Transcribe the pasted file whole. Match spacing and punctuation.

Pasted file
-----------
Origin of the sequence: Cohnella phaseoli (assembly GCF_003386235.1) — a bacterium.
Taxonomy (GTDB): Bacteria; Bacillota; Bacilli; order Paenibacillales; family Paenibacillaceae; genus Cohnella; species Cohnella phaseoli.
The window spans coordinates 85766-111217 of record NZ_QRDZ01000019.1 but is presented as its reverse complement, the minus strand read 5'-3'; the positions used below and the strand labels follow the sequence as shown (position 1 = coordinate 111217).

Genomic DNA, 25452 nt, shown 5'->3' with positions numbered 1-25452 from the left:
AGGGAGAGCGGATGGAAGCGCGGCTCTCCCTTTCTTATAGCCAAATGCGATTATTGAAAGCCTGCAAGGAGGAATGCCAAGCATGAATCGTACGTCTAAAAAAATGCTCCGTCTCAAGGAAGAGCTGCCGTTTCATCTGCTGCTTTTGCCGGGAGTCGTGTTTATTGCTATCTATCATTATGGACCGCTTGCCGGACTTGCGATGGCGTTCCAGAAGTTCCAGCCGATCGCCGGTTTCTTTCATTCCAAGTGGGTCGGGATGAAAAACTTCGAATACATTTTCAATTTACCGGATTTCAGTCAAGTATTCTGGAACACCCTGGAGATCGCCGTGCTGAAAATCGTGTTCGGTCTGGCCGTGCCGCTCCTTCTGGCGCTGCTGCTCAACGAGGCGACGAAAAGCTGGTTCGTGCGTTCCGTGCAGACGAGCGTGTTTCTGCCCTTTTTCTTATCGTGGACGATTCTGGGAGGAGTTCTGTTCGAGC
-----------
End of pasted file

Origin of the sequence: Cohnella phaseoli (assembly GCF_003386235.1) — a bacterium.
Taxonomy (GTDB): Bacteria; Bacillota; Bacilli; order Paenibacillales; family Paenibacillaceae; genus Cohnella; species Cohnella phaseoli.
The window spans coordinates 85766-111217 of record NZ_QRDZ01000019.1 but is presented as its reverse complement, the minus strand read 5'-3'; the positions used below and the strand labels follow the sequence as shown (position 1 = coordinate 111217).

Genomic DNA, 25452 nt, shown 5'->3' with positions numbered 1-25452 from the left:
AGGGAGAGCGGATGGAAGCGCGGCTCTCCCTTTCTTATAGCCAAATGCGATTATTGAAAGCCTGCAAGGAGGAATGCCAAGCATGAATCGTACGTCTAAAAAAATGCTCCGTCTCAAGGAAGAGCTGCCGTTTCATCTGCTGCTTTTGCCGGGAGTCGTGTTTATTGCTATCTATCATTATGGACCGCTTGCCGGACTTGCGATGGCGTTCCAGAAGTTCCAGCCGATCGCCGGTTTCTTTCATTCCAAGTGGGTCGGGATGAAAAACTTCGAATACATTTTCAATTTACCGGATTTCAGTCAAGTATTCTGGAACACCCTGGAGATCGCCGTGCTGAAAATCGTGTTCGGTCTGGCCGTGCCGCTCCTTCTGGCGCTGCTGCTCAACGAGGCGACGAAAAGCTGGTTCGTGCGTTCCGTGCAGACGAGCGTGTTTCTGCCCTTTTTCTTATCGTGGACGATTCTGGGAGGAGTTCTGTTCGAGC